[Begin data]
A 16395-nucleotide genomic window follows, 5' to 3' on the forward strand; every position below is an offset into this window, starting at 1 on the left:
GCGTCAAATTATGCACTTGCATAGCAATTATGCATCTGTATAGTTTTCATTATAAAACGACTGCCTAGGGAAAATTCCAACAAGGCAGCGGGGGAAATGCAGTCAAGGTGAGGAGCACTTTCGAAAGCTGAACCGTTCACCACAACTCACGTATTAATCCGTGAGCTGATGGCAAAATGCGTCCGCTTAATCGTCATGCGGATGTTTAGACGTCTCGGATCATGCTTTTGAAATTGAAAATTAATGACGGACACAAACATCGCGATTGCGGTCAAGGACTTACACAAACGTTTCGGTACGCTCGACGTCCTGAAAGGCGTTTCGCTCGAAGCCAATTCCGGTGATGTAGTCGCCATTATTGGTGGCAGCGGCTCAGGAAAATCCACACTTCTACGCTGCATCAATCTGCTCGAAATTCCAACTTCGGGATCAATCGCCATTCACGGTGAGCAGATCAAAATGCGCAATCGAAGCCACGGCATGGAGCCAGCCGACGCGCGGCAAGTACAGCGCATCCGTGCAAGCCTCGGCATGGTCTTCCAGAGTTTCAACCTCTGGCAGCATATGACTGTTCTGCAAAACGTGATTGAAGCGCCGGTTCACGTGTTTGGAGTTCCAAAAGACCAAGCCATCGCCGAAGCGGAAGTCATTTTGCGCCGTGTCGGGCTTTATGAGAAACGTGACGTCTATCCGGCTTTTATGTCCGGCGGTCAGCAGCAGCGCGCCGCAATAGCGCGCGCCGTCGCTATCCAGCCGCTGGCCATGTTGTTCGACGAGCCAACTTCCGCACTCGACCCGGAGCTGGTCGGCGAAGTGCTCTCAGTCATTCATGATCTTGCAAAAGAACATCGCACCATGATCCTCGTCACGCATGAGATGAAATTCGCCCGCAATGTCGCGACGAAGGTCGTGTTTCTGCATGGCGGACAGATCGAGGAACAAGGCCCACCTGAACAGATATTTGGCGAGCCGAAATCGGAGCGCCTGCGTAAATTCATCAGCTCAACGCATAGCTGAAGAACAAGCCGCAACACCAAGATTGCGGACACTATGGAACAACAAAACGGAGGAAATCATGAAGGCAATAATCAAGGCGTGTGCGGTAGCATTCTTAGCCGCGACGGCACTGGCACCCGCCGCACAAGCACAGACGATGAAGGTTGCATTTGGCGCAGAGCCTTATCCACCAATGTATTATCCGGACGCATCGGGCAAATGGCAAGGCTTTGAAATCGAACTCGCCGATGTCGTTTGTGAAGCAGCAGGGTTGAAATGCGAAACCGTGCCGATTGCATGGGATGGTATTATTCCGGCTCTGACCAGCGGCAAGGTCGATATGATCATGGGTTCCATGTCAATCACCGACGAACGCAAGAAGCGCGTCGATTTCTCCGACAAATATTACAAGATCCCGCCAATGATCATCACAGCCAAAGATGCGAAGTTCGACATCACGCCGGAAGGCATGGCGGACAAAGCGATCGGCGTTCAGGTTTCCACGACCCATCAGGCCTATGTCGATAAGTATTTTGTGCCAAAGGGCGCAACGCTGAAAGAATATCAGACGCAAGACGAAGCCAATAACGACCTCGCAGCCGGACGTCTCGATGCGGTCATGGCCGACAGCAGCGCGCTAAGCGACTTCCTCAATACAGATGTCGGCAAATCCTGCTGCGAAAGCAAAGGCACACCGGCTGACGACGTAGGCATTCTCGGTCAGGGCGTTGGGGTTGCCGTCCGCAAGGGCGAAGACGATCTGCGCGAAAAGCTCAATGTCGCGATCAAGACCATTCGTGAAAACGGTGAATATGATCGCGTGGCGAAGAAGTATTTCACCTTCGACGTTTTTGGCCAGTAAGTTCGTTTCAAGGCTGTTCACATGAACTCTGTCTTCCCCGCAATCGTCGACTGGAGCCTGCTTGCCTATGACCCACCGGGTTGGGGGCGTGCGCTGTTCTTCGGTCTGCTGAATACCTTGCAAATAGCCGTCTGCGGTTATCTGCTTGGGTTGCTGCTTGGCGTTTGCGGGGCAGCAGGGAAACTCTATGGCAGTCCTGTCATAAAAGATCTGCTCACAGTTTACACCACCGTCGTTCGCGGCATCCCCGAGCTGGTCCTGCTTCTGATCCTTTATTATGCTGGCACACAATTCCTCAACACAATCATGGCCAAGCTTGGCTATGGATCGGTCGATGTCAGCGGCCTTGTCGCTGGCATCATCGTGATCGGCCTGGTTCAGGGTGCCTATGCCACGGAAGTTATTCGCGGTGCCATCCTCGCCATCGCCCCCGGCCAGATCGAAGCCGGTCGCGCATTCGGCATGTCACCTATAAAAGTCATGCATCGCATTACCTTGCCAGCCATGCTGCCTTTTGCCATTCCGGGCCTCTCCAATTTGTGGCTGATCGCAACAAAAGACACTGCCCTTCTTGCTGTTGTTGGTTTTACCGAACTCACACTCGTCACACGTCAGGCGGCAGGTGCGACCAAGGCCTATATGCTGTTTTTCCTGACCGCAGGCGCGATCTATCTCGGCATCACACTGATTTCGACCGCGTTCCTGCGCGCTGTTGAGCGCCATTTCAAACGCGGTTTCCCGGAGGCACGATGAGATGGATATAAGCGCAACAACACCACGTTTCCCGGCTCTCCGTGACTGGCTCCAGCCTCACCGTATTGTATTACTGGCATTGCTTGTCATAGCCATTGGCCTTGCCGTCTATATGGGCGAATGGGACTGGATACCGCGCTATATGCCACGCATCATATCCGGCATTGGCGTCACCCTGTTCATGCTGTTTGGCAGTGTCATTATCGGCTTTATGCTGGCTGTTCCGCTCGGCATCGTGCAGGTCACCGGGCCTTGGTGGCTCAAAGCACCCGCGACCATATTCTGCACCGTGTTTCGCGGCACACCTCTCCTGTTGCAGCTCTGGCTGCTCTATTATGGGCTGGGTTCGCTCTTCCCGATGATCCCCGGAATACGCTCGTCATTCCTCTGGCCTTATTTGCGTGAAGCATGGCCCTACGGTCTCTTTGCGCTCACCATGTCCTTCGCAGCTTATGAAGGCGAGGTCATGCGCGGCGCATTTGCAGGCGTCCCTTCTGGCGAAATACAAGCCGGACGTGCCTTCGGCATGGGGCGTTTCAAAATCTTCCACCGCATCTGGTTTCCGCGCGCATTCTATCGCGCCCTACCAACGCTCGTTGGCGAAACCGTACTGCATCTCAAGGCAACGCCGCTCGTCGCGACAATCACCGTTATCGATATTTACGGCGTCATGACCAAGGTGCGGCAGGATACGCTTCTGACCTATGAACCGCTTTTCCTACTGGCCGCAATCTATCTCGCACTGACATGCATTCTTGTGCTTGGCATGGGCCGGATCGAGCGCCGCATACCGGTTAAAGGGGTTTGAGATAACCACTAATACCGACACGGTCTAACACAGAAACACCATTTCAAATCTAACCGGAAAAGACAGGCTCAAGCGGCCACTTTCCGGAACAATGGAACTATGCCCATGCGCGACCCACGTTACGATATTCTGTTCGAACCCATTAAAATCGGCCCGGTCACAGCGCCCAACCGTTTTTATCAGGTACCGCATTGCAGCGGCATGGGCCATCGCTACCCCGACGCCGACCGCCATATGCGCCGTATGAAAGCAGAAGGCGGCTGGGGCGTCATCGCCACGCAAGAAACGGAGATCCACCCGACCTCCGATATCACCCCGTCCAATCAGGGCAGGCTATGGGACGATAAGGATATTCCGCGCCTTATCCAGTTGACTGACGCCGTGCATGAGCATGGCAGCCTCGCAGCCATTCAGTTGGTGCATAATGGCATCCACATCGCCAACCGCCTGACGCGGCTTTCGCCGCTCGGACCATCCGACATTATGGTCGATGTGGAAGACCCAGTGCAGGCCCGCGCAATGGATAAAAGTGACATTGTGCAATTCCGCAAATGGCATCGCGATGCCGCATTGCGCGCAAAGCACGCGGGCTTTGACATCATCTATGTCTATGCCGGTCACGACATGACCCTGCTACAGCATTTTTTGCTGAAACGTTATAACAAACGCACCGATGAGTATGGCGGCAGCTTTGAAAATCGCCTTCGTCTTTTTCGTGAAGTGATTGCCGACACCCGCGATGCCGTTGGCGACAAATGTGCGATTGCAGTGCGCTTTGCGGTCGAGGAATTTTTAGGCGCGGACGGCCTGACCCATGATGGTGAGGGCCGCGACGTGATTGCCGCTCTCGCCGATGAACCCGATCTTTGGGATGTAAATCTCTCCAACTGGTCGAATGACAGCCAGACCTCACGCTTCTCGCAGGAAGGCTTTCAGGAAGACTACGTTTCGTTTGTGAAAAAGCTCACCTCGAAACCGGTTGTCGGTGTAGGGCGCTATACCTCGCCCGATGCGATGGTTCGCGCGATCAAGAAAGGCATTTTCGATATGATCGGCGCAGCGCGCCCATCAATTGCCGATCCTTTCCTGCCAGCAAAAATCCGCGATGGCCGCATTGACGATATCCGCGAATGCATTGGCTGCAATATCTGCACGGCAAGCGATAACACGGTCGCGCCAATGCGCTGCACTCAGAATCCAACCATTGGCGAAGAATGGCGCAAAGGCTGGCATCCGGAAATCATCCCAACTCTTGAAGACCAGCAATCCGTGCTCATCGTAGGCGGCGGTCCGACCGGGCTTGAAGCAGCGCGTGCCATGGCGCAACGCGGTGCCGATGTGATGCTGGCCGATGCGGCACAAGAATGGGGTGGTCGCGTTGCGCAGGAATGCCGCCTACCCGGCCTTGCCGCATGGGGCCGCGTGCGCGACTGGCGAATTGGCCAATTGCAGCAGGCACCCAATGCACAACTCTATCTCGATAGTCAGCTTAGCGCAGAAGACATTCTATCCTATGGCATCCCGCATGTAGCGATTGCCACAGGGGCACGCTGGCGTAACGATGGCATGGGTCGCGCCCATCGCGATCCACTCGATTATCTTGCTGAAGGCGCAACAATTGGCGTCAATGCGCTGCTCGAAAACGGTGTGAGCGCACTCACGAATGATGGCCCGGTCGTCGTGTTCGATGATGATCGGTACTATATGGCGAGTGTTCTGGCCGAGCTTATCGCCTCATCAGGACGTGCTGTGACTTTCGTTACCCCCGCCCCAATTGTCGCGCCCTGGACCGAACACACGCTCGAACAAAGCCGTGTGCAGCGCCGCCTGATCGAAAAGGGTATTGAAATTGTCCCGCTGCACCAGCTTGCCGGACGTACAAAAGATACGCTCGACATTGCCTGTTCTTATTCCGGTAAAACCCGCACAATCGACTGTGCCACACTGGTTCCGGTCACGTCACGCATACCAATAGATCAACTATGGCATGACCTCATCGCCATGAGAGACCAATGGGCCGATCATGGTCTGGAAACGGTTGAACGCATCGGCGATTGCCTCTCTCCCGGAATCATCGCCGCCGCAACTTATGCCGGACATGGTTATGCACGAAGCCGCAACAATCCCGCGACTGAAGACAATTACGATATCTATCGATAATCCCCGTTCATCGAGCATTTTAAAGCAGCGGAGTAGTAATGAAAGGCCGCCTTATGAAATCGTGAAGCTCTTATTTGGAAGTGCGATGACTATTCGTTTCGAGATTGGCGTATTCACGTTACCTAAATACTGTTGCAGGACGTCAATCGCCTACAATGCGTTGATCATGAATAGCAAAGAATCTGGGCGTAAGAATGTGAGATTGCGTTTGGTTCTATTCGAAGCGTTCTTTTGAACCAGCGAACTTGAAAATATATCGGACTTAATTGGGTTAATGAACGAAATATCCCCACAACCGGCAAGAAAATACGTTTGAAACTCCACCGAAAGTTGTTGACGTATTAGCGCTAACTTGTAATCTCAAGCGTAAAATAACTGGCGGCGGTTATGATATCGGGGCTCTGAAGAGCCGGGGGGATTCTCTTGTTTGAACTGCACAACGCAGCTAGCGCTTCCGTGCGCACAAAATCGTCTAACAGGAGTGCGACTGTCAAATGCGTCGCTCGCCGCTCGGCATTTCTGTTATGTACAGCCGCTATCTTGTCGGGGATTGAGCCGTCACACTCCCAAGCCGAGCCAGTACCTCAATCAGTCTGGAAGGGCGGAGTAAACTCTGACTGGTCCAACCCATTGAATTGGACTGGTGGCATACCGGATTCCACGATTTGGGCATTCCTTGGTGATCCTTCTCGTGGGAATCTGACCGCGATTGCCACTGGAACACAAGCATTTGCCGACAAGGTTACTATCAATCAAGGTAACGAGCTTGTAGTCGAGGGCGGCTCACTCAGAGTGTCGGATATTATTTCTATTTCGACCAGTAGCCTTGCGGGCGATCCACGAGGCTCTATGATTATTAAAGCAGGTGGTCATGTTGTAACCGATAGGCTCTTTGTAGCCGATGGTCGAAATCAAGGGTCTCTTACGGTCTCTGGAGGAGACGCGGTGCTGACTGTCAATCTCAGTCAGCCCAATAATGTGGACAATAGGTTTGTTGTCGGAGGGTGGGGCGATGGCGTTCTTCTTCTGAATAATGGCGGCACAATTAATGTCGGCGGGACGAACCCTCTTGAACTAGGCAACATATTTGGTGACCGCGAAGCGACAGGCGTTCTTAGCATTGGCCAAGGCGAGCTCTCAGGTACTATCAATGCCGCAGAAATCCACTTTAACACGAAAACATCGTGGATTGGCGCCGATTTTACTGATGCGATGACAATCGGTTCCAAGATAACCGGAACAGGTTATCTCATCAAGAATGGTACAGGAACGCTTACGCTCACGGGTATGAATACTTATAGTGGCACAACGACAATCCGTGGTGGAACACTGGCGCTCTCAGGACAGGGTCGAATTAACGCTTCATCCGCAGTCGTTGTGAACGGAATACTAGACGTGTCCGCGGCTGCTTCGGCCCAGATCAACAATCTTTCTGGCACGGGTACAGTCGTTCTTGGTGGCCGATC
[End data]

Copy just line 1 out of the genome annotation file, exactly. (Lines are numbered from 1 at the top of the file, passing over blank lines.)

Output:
A 16395-nucleotide genomic window follows, 5' to 3' on the forward strand; every position below is an offset into this window, starting at 1 on the left: